As Gareth points out below, seven-times winner Lance Armstrong will not leave this Tour empty-handed... his RadioShack outfit are two minutes and 46 seconds ahead of nearest rivals Rabobank in the team standings.
From Gareth in Manchester, via text:
"Re 1433. Give Lance some credit folks. He's come of his bike more times this Tour than in his previous TdF career. He's still an inspiration to millions. Having his team run out winners will be some consolation for individual performances this year."
From Andrew in Altrincham, via text:
"Re 1433. The country is always disappointed when their team fails to live up to unrealistic expectations and, be it England at the World Cup or Team Sky in the Tdf, it can apply to both, except Team Sky have a lot of talent - just look at who didn't even make team (Peter Kennaugh etc). There's a lot to look forward to... yes mistakes were made but lessons will be learned."
They are still racing today though, you know? Well, sort of. The front four are around two minutes and 21 seconds clear with 81km to go until the finish on the quayside in Bordeaux. Everyone (me included) is waiting for the inevitable bunch sprint finish, and things will start to wind up towards that at around 1630 BST.
From anon, via text:
"Re 1433. Lance Armstrong has gone out with a whimper than a roar. He should have called it quits after last year rather than saying 'just one more next year'."
And, while I have time on my hands, I should give a deserved mention to the Lanterne Rouge
too It's always a surprise to me that it's not three-time 'winner' (or 'loser') Wim Vansevenant (yes, even when, like this year, he is not even in the race!) but this year Germany's Bert Grabsch
is the man bringing up the rear in the general classification... just the four hours 26 minutes and 56 seconds behind Alberto Contador.
With just Saturday's time trial and Sunday's procession into Paris, to come this is also a good time to reflect on Team Sky's first Tour - looking beyond Bradley Wiggins' disappointing showing, has it really been that bad? - and Lance Armstrong's last Tour... it has not been one for him to remember really, has it?
From OxfordWelsh on 606:
"Re 1355. Schleck should have done the same as on the stage where his chain came off - more sudden acceleration from behind Contador."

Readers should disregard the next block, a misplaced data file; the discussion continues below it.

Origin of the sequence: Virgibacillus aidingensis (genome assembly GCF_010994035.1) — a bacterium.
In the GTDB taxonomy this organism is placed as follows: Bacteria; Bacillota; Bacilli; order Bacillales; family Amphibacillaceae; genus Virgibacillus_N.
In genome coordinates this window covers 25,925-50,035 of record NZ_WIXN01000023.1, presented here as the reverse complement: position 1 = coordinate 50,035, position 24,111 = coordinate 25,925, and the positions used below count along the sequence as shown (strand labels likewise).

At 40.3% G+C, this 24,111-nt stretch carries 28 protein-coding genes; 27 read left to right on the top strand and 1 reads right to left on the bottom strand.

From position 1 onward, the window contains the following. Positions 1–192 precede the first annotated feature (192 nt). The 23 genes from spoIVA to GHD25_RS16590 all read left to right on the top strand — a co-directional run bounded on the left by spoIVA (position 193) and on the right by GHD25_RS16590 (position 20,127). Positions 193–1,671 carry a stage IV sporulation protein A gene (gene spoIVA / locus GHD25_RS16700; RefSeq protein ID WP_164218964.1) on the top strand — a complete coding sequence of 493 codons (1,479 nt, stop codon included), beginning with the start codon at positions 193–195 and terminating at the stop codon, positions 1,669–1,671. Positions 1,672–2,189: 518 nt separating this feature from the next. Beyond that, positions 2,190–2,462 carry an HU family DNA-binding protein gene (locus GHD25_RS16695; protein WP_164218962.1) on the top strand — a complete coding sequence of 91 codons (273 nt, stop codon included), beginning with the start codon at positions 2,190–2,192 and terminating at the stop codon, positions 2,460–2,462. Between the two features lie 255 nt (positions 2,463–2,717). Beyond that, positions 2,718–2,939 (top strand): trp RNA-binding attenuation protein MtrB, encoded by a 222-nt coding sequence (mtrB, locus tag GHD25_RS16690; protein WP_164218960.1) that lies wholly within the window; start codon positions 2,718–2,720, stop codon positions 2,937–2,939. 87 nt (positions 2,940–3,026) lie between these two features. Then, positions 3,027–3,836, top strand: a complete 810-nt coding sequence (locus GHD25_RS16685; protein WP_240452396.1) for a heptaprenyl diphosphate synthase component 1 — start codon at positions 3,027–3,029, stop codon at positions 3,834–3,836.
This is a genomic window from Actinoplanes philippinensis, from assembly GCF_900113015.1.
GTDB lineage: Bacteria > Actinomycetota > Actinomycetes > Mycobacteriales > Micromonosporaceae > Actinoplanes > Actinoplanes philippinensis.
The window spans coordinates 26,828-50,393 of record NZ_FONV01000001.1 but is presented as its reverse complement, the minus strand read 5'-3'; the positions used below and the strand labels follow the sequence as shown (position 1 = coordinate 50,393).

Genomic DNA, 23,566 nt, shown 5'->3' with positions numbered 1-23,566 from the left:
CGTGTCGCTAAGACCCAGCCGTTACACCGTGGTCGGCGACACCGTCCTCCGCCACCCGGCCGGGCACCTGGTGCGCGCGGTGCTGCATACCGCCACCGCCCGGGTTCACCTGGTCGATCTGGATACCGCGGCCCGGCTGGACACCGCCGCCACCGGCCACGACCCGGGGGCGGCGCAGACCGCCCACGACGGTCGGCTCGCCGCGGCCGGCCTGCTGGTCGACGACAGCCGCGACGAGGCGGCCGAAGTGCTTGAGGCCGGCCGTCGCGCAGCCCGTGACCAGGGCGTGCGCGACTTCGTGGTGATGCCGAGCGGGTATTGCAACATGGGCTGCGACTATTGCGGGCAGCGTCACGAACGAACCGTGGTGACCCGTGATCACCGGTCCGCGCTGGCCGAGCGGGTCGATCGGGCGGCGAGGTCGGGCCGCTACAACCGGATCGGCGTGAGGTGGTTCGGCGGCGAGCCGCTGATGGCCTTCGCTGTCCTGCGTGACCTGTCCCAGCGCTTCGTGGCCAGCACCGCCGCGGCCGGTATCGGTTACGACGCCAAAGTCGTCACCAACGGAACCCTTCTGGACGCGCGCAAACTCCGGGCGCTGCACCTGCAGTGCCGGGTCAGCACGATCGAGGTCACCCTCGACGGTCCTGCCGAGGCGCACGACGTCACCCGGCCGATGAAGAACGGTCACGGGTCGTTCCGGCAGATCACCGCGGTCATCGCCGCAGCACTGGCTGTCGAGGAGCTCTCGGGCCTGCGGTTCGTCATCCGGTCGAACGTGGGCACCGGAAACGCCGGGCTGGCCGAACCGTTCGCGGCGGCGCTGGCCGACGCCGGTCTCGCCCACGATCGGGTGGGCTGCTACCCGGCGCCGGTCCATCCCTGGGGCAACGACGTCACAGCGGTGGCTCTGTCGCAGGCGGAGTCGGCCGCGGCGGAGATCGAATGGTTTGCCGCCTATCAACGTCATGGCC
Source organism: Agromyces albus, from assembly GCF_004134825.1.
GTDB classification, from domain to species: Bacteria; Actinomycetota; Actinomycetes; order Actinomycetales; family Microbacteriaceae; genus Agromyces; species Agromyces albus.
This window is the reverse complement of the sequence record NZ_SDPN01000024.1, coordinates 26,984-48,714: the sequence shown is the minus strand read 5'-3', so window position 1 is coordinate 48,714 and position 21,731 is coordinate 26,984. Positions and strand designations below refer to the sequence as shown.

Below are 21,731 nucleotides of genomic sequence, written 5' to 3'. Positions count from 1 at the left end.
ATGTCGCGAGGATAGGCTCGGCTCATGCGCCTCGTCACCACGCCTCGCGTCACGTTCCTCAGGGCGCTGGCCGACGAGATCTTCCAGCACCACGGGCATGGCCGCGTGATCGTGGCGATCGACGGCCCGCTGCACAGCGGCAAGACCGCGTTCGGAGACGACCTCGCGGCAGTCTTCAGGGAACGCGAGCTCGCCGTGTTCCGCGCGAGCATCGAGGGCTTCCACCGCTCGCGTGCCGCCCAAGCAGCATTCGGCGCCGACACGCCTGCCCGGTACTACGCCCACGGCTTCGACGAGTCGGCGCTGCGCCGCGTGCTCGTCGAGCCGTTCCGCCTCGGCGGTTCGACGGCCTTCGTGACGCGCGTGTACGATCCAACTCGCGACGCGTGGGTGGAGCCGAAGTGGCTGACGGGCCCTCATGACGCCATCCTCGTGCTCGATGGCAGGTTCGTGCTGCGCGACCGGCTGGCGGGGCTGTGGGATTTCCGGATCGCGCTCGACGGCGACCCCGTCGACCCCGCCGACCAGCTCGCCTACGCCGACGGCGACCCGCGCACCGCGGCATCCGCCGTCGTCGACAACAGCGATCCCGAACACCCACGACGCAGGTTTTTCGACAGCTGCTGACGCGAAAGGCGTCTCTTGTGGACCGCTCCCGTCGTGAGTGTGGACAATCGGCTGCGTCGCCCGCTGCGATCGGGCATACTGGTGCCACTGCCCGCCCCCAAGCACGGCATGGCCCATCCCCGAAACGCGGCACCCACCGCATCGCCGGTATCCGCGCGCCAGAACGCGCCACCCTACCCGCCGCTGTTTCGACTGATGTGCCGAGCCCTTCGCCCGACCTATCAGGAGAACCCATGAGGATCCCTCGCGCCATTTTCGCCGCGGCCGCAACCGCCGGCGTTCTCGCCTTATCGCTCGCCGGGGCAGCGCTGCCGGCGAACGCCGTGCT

Well, the gap is coming down, gradually. But it doesn't really matter that much because there is no way on earth these four riders (Matti Breschel of Saxo Bank, Daniel Oss of Liquigas, Benoit Vaugrenard of FDJ and Jerome Pineau of Quick Step) are going to be allowed to stay out... they are basically on the end of a rope. With 101km to go, the peloton are two minutes and 37 seconds behind.
From Tony, via text:
"Schleck seemed a bit one dimensional when it was one-on-one. Maybe try slowing things down, almost to a stop, play cat 'n' mouse, rather than grinding it out."
From Dan in Leicester, via text:
"I think Schleck did the right thing making it a battle of endurance and simply trying to outlast Contador at that consistent tempo. Vicious and frequent attacks are not Schleck's style."
From Una in Derry, via text:
"Re 1355. Headbutting maybe? Ha! Felt sorry for Schleck when he was nearly wrapped in a Spanish flag though - the crowd was mad yesterday. Did I spot your bum cheeks in a mankini at one stage?!!"
Not guilty Una... there was a lot of bare flesh at the top of the Tourmalet, though, and it must have been a bit of a shock for Schleck and Contador as various half-naked bodies appeared out of the mist.
The peloton are two minutes and 40 seconds adrift and currently showing even less urgency than I do on on my commute to work (I tackle Col du Highgate, as well as Col d'Crouch Hill, at the beginning of my journey in... and often make a, er, slow start). I go a bit faster on my way home, mind (admittedly mainly because it's mostly downhill).
With 118km to go, and nothing much happening on the road (the front four now have a lead of three minutes), let's look back to yesterday for a little while. Any thoughts from you lot about the outcome of the 'Battle of Tourmalet'? The cloud added a bit of drama, I thought, but I suspect it would have taken an awful lot to shake Alberto Contador from Andy Schleck's back wheel. Could and should Schleck have tried anything different though?
From Benson on 606:
"Re 1259. There used to be a separate jersey for intermediate sprints, it was red and abolished in 1989 along with the combination classification. Bizarrely, it used to still contribute to the green jersey classification, rendering it fairly pointless."
Speaking of Alberto Contador, he has just had to change bikes after a mechanical problem. And, no, Andy Schleck did not take the opportunity to attack! Contador is back on his bike, and has an Astana team-mate or two to help him regain touch with the peloton - so no drama.